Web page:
Li v. Oregon
Brief Filed: 10/04
Court: Supreme Court of the State of Oregon
Year of Decision: 2005
Read the full-text amicus brief (PDF, 521KB)
A challenge to the constitutionality of Oregon's statutes limiting the right to marry to opposite-sex couples
Sexual Orientation (discrimination; same-sex marriage)
Plaintiffs in this case — nine same-sex couples, the ACLU and Multnomah County — filed a lawsuit challenging the state's refusal to issue marriage licenses to same-sex couples. The lawsuit charges that Oregon's marriage statute, which bars same-sex couples from marriage, violates the state constitutional guarantees of fairness and equality. The trial court agreed with plaintiffs' constitutional premise. However, the court declined to grant the relief that plaintiffs sought (i.e., extension of the right of marriage to same-sex couples). Instead, the trial court ruled that denying the issuing of marriage licenses to same-sex couples violated the State Constitution, by denying certain benefits to same-sex couples that otherwise were available to opposite-sex couples by virtue of their marriages. The court gave the state legislature a deadline for creating a system for providing same-sex domestic partners access to similar rights afforded to married couples. The decision was appealed and went before the Oregon Supreme Court.
In November 2004, while the appeal was pending, Oregon voters adopted Ballot Measure 36, a voter-initiated amendment to the Oregon Constitution defining marriage as a relationship between one man and one woman. That amendment became effective in December 2004. The Supreme Court solicited supplemental briefing before hearing oral arguments, asking the parties to address the effect (if any) of that new constitutional provision on the issues raised in the appeal.
APA's brief provides the Court with the scientific and professional literature pertinent to the issues before the Court. Material provided is consistent with research APA provided as amicus in a variety of other cases involving parental rights, challenges to sodomy statutes and other GLBT rights issues. The brief addresses the extensive psychological literature that has found no difference between same-sex and heterosexual couples on characteristics such as levels of intimacy, feelings of commitment and desire for relationships as well as the scientific research which has firmly established that homosexuality is not a disorder or disease. Additionally, the brief addresses the large number of children raised by lesbians and gay men, both in same-sex couples and as single parents. APA takes the position that ending the prohibition on marriage for same-sex partners is in the best interest of the children being raised by these parents as the children will benefit from the legal stability and other familial benefits that marriage provides. The brief cites empirical research which shows that lesbian and gay parents do not differ from heterosexuals in their parenting skills, and their children do not show any deficits compared to children raised by heterosexual parents. Unlike past APA briefs supporting same-sex couples, this brief also addresses the social and psychological benefits — to both gay and heterosexual people — of marriage as an institution. The brief states that allowing same-sex couples to marry would give them access to the legal, social and economic support that already facilitate and strengthen heterosexual marriages as well as end the antigay stigma imposed by the state through its same-sex marriage ban. Also addressed are invalidities in the research presented by opponents of same-sex marriage. In summary, the APA brief states that there is no scientific basis for distinguishing between same-sex couples and heterosexual couples with respect to the legal rights, obligations, benefits and burdens conferred by civil marriage.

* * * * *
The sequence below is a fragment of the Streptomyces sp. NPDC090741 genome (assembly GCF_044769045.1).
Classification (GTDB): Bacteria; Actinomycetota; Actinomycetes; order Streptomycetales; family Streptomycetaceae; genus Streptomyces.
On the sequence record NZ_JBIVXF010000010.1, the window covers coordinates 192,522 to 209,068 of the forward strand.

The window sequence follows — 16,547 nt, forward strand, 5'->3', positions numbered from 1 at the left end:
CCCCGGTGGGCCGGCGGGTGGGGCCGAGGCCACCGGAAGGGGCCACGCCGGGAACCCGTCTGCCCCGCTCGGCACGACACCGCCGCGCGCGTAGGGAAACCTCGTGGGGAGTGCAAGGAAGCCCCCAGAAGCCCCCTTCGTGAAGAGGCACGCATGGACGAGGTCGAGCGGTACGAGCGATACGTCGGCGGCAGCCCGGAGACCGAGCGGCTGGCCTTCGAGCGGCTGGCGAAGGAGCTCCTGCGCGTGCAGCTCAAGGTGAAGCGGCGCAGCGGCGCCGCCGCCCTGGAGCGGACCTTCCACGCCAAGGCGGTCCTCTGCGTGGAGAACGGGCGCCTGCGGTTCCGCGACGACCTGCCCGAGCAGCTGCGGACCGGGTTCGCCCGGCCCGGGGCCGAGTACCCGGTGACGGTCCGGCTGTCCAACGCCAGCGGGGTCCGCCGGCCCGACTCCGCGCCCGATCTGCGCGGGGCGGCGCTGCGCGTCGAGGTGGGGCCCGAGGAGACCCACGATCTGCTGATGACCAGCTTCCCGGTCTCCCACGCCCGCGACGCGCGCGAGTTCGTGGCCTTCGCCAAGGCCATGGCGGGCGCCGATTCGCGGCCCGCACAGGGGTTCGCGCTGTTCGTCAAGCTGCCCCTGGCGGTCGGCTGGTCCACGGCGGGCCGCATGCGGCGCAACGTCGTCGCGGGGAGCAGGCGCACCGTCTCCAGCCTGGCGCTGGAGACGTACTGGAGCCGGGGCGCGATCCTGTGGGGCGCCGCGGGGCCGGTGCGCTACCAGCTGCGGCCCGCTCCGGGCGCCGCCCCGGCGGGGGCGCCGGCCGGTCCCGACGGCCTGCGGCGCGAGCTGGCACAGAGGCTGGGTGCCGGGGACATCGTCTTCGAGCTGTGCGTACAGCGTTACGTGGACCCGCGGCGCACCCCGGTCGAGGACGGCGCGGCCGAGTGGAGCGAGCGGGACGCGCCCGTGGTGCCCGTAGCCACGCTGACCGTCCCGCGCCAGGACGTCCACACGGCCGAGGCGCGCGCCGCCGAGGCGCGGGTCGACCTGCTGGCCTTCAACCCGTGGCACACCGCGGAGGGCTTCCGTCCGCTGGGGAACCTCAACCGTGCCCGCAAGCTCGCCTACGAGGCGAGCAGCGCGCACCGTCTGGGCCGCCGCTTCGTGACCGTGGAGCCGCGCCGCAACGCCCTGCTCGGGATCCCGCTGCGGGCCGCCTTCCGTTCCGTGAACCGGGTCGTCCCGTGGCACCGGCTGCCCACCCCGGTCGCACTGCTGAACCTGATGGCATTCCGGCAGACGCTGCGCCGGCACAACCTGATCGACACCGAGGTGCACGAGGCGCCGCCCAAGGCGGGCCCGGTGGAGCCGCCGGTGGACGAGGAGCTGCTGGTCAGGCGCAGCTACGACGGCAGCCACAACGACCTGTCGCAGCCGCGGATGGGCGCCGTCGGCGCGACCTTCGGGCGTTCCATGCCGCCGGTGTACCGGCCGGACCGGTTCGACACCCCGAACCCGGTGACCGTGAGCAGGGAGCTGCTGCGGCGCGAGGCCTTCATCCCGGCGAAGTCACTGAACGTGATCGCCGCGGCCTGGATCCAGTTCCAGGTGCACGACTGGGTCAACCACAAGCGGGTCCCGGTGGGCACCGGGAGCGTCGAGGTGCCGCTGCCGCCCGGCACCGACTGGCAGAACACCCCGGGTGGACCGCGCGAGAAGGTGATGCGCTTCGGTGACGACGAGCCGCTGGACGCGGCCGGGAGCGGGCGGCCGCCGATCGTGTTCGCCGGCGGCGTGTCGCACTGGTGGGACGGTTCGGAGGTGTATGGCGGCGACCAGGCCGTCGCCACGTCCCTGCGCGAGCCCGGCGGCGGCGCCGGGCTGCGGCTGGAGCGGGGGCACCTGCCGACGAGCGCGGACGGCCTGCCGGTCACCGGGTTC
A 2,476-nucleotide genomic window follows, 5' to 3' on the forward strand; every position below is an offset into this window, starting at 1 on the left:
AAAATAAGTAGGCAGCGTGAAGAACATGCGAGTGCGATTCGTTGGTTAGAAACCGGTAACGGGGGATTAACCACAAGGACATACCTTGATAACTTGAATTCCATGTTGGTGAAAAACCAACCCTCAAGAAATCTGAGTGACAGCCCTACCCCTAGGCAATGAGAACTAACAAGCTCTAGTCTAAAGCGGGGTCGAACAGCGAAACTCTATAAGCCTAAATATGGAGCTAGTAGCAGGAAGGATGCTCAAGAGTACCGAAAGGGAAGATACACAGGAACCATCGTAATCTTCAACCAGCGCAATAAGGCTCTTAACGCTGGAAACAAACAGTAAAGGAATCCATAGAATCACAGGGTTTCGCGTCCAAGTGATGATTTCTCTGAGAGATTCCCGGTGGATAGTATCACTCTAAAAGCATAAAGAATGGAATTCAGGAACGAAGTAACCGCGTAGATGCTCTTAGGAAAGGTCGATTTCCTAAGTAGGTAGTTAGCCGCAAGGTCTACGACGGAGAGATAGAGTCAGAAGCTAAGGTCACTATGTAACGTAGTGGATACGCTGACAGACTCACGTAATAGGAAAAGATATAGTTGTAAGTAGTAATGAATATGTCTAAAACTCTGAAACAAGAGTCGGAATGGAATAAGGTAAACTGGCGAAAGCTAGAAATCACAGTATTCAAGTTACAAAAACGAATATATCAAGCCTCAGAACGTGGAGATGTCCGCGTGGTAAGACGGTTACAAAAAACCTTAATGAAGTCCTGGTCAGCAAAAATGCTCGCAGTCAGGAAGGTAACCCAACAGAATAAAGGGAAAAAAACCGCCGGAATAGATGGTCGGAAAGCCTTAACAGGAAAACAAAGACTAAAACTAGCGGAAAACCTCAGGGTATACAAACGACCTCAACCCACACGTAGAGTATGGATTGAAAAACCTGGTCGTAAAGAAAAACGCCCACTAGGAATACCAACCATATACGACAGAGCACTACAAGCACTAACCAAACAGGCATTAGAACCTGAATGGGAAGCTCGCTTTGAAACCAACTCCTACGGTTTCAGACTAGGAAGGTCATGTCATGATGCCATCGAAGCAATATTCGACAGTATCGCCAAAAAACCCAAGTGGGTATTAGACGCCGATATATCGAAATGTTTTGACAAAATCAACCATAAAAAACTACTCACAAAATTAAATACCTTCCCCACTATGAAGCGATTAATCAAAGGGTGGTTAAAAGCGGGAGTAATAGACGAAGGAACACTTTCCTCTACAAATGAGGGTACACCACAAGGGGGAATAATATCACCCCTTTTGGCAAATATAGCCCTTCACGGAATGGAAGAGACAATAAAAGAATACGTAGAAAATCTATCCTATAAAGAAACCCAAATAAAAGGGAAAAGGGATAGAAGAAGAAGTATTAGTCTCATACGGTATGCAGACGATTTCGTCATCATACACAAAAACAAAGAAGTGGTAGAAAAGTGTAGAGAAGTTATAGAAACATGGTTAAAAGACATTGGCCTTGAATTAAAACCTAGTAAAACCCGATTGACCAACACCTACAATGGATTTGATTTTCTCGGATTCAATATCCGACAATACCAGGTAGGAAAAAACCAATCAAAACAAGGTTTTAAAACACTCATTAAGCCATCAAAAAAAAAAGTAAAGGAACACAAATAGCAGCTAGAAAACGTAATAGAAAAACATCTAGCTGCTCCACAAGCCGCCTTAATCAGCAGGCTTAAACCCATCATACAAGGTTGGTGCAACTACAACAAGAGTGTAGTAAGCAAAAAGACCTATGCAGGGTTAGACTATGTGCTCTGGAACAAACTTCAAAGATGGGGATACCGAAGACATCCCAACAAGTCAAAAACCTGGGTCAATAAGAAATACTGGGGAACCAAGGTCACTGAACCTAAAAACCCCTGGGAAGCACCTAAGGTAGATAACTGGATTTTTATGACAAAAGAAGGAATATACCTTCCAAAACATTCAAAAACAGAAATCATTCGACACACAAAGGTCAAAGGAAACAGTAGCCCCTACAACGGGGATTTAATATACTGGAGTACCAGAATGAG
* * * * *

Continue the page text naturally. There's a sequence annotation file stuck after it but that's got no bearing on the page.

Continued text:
In April 2005, the Oregon State Supreme Court ruled that Oregon's marriage statute limits marriage to opposite-sex couples and is constitutional by virtue of the amendment to the State Constitution barring same-sex marriage adopted in November 2004. The Court held that the issue of access to the benefits of marriage, i.e., the constitutional requirement of civil unions or some other alternative, was not properly before it and did not address that issue. The judgment of the circuit court was reversed with the case remanded to the circuit court with instructions to dismiss the action.